Election Day is here and Florida is taking its usual spot on center stage in American politics.
The stakes could not be any higher in the Sunshine State with a gubernatorial and U.S. Senate with national implications.
Tallahassee Mayor Andrew Gillum is looking to become the first Democrat to win gubernatorial election since 1994. Gillum, perhaps the most liberal Democratic gubernatorial nominee since Robert King High in 1966, offers a sharp contrast with former U.S. Rep. Ron DeSantis, R-Fla., who has President Donald Trump’s support.
A rash of polls released on Monday show Gillum in the lead. Quinnipiac University has Gillum up 50 percent to 43 percent.
A NBC/Marist poll released on Monday shows it closer but Gillum is ahead 50 percent to 46 percent.
A St. Pete Poll taken for Florida Politics has Gillum ahead 49.5 percent to 46.4 percent for DeSanits.
Republicans are trying to hold onto control of both chambers of Congress. Their chances of keeping the U.S. Senate improve dramatically if Gov. Rick Scott, who faces term limits, is able to defeat U.S. Sen. Bill Nelson, D-Fla. The race has been close but Monday’s round of polls show Nelson ahead–up 7 in the Qunnipiac poll, up 4 in the NBC/Marist poll and ahead of Scott by 3.7 percent in the St. Pete Poll.
There are plenty of other key races at the state level. With Attorney General Pam Bondi facing term limits, former Judge Ashley Moody, the Republican nominee, is the favorite over state Rep. Sean Shaw, D-Tampa. Appointed by Scott to the post last year after Jeff Atwater resigned to take a job with Florida Atlantic University, state CFO Jimmy Patronis, a Republican, is looking to win a term in his own right as he faces Democrat challenger former state Sen. Jeremy Ring. In a close race, state Rep. Matt Caldwell, R-Lehigh Acres, is looking to keep the agriculture commissioner post in the red column as he squares off against attorney and lobbyist Nikki Fried who has showcased her support of gun control and expanding medical marijuana.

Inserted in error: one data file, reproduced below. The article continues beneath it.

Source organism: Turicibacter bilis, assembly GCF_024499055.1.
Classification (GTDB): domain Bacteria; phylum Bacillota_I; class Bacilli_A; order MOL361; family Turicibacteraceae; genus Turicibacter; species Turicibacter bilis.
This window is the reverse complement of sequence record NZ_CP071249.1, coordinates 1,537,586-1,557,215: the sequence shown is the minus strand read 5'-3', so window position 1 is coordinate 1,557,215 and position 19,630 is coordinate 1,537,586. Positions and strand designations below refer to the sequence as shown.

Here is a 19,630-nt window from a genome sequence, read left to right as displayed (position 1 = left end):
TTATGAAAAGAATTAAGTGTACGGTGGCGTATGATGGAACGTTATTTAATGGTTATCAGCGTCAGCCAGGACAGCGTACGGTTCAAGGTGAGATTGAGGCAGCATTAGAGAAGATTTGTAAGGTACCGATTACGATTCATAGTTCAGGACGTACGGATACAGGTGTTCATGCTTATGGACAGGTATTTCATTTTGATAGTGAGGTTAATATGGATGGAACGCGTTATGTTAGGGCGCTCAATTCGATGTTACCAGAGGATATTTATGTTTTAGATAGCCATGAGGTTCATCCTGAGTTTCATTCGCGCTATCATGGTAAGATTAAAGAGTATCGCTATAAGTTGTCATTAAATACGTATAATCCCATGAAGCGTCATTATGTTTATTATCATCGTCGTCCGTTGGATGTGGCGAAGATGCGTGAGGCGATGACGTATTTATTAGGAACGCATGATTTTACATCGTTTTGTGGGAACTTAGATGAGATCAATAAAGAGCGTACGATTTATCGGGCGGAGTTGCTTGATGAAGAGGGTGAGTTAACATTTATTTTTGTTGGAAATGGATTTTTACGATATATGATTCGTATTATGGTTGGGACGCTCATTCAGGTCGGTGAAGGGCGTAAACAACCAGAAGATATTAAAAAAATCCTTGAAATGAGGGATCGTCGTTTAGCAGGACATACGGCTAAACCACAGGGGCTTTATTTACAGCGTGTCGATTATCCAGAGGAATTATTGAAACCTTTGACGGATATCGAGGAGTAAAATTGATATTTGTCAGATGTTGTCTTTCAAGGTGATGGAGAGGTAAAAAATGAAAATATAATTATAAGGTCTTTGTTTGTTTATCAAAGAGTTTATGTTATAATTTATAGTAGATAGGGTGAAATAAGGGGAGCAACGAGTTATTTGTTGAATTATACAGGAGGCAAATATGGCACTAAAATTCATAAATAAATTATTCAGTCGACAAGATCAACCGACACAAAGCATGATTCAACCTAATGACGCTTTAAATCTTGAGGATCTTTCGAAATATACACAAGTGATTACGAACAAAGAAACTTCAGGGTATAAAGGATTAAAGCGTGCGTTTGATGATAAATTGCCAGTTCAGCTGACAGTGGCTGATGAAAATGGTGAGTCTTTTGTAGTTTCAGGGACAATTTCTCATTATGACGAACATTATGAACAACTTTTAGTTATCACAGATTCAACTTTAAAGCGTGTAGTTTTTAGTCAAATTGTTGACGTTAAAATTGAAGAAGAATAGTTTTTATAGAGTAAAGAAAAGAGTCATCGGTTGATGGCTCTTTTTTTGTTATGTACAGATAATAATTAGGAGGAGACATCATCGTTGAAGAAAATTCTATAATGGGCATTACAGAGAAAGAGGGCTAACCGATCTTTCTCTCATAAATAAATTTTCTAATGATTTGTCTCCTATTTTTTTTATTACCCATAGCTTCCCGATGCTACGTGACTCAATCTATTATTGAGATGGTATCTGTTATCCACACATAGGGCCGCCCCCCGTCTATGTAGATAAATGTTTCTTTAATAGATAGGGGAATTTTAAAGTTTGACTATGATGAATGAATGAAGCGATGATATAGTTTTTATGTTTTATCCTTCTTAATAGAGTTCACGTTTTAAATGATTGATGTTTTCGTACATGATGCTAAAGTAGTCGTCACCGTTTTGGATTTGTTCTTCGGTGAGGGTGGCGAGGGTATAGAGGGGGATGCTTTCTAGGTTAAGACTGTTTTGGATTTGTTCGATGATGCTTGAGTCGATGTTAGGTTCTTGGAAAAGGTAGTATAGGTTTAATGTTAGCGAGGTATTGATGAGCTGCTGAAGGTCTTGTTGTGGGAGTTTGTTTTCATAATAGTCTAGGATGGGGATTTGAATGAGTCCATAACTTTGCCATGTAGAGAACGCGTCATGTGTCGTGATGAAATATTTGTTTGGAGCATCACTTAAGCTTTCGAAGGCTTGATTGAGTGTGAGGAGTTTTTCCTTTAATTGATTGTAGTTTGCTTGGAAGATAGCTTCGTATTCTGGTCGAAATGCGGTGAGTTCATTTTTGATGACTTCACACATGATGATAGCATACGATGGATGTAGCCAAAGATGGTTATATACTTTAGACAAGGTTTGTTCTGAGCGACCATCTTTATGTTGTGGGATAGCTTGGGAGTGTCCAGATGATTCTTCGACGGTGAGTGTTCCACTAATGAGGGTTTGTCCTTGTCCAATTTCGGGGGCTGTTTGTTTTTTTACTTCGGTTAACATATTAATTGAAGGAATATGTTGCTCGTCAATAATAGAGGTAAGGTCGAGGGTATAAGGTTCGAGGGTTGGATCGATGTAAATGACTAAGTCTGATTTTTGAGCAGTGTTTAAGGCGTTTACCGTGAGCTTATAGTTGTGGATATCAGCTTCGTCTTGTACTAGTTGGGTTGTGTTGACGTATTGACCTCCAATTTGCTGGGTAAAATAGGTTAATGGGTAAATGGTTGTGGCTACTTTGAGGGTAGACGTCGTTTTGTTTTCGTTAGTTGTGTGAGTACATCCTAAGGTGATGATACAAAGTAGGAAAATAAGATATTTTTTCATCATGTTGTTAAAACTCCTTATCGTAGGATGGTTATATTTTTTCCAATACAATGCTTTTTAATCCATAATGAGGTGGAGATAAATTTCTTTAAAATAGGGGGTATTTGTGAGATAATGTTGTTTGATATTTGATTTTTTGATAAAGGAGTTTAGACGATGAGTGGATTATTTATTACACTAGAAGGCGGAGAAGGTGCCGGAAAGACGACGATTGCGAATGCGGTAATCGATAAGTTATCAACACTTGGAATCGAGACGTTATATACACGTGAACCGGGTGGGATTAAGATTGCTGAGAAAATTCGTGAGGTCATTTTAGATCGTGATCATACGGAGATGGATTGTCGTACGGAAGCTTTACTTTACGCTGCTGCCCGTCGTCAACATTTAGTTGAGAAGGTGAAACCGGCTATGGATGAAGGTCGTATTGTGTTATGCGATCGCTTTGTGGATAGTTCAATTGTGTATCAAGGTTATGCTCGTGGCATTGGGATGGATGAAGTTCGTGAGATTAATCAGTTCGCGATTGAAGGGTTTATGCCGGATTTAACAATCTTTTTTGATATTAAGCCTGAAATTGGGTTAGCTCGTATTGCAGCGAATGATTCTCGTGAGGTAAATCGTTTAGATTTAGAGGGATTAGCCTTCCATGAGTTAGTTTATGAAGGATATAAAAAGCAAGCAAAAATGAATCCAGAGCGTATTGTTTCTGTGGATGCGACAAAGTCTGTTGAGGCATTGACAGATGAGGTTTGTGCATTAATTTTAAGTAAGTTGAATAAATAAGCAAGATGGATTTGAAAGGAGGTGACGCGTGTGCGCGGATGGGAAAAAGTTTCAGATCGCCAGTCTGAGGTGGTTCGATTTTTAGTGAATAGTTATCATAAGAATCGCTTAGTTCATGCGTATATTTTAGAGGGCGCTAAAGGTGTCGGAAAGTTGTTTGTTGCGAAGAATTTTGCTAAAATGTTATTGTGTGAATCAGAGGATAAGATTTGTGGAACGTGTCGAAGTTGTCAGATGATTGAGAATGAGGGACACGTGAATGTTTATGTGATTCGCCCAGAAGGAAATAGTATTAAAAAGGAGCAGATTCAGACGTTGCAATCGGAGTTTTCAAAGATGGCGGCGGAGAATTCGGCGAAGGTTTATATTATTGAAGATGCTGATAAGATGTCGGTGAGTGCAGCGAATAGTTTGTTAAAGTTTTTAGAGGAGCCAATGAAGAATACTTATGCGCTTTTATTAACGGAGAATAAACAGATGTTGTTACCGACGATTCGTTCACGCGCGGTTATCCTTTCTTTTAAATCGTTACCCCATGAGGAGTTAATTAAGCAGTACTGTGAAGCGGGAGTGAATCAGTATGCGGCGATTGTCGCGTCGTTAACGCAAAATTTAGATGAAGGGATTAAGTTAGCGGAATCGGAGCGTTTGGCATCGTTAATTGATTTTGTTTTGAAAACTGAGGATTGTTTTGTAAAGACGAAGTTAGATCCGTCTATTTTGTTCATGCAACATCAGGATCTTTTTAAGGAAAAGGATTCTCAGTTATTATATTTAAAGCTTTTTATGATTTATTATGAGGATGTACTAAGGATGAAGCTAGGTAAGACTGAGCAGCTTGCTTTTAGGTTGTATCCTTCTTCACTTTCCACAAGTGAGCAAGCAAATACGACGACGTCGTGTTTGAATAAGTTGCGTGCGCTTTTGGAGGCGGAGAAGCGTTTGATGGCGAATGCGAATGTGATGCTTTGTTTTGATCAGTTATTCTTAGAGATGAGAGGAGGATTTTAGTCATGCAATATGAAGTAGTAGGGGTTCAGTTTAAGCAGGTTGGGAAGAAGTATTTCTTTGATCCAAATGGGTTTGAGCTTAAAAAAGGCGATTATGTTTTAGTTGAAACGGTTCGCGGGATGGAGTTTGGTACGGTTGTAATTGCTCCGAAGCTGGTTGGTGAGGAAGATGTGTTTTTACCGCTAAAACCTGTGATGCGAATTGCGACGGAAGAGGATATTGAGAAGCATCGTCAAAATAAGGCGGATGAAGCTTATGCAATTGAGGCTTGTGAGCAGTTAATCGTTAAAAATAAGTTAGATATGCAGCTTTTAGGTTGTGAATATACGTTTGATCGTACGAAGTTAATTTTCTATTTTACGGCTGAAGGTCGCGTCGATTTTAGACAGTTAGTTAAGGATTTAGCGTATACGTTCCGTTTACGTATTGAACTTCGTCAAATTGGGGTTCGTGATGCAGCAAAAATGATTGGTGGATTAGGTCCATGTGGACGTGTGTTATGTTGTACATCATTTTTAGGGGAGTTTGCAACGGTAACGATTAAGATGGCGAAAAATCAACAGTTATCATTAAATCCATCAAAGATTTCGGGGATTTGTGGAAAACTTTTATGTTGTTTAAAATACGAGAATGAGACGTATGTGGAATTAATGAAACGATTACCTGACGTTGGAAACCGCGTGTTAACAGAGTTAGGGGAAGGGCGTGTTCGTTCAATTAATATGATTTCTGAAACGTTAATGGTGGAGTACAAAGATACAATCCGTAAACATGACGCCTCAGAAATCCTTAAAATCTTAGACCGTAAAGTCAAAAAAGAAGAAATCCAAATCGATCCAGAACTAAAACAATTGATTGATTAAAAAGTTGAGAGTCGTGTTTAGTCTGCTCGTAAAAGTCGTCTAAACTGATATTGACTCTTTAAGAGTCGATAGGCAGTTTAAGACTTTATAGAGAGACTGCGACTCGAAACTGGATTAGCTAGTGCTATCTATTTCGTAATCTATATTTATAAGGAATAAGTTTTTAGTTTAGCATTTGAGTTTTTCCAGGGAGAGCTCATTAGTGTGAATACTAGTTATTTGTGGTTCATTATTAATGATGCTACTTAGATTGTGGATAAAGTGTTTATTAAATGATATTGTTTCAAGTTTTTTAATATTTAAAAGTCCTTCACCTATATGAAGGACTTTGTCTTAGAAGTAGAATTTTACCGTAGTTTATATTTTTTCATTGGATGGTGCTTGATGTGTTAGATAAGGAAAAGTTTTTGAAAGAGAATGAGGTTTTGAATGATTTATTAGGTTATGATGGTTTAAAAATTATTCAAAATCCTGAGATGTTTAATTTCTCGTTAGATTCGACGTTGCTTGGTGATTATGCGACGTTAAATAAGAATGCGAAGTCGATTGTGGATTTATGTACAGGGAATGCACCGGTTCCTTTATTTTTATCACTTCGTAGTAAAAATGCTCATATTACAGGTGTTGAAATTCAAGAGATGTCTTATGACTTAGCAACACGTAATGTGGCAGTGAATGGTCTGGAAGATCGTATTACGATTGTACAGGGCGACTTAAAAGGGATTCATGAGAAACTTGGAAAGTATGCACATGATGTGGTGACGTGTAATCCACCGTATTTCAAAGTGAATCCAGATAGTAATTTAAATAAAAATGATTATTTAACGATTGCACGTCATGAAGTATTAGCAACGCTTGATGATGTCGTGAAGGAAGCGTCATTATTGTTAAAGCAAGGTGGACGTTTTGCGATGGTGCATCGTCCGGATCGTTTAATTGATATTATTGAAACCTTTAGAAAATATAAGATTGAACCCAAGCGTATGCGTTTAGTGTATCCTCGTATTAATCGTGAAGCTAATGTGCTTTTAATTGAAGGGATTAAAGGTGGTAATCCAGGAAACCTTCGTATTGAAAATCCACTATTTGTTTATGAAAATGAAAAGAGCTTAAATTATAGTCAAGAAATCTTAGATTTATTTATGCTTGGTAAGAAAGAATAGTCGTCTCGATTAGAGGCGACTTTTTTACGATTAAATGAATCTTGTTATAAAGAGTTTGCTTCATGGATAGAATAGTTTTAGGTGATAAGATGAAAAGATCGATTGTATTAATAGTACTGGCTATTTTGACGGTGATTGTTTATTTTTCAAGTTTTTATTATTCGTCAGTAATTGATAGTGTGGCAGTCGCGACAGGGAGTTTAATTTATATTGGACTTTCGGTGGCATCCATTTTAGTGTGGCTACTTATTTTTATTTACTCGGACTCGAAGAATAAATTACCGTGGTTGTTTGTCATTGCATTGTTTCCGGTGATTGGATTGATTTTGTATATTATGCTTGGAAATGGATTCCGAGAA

Democrats are hoping to flip the U.S. House and they have plenty of chances to win seats in Florida. In South Florida, Democrats hope that former U.S. HHS Sec. Donna Shalala can flip the seat held by retiring U.S. Rep. Ileana Ros-Lehtinen, R-Fla., while two Republican incumbents–U.S. Rep. Carlos Curbelo and, to a lesser extent, U.S. Rep Mario Diaz-Balart–are facing serious challenges from Democrat challengers. With DeSantis running for governor and U.S. Rep. Dennis Ross, R-Fla., retiring, Democrats hope to pick up two seats in traditionally Republican areas and polls show they have good chances in both contests. In a part of Florida hit badly by toxic algae, U.S. Rep. Brian Mast, R-Fla., is locked in a close race with Democrat challenger Lauren Baer. The only realistic chance for Republicans to pick up a House seat currently held by a Democrat is state Rep. Mike Miller, R-Orlando, against U.S. Rep. Stephanie Murphy, D-Fla., but it looks like an uphill fight.
The GOP should keep control of both chambers of the state Legislature but there are some interesting contests, especially on the state Senate side. There are also important local and county races up for grabs in major cities across Florida.
Florida voters will also weigh in on 12 proposed amendments to the state Constitution covering everything from property taxes, the state Department of Veterans Affairs, banning dog racing, drilling in state waters, vaping to how the Legislature can raise taxes. Most of these amendments will fail–they need 60 percent approval to pass–but a few will get through and impact the Sunshine State.
Based on early voting and mail in returns, Florida could produce some dramatic results, especially with almost 5.1 million votes already in and around 20 percent of those votes cast by voters outside of the major parties.
If the polls are correct, that last point could benefit Democrats who are doing well with independents.
“Democrats have taken the lead in early voting after a record shattering weekend of votes cast by both sides. With a handful of counties still to report, Democrats have a +0.5 percent lead over Republicans in ballots cast — closing a 5 point margin in the past two weeks,” Juan Peñalosa, the executive director of the Florida Democratic Party, noted on Monday. “For context, in 2014 Republicans held almost a 6 percent lead over Democrats going into election day — a year Democrats lost by 60,000 votes. I said it yesterday and I’ll repeat it today, I’d still rather be us, than them.”
Kevin Derby can be reached at Kevin.Derby@floridadaily.com.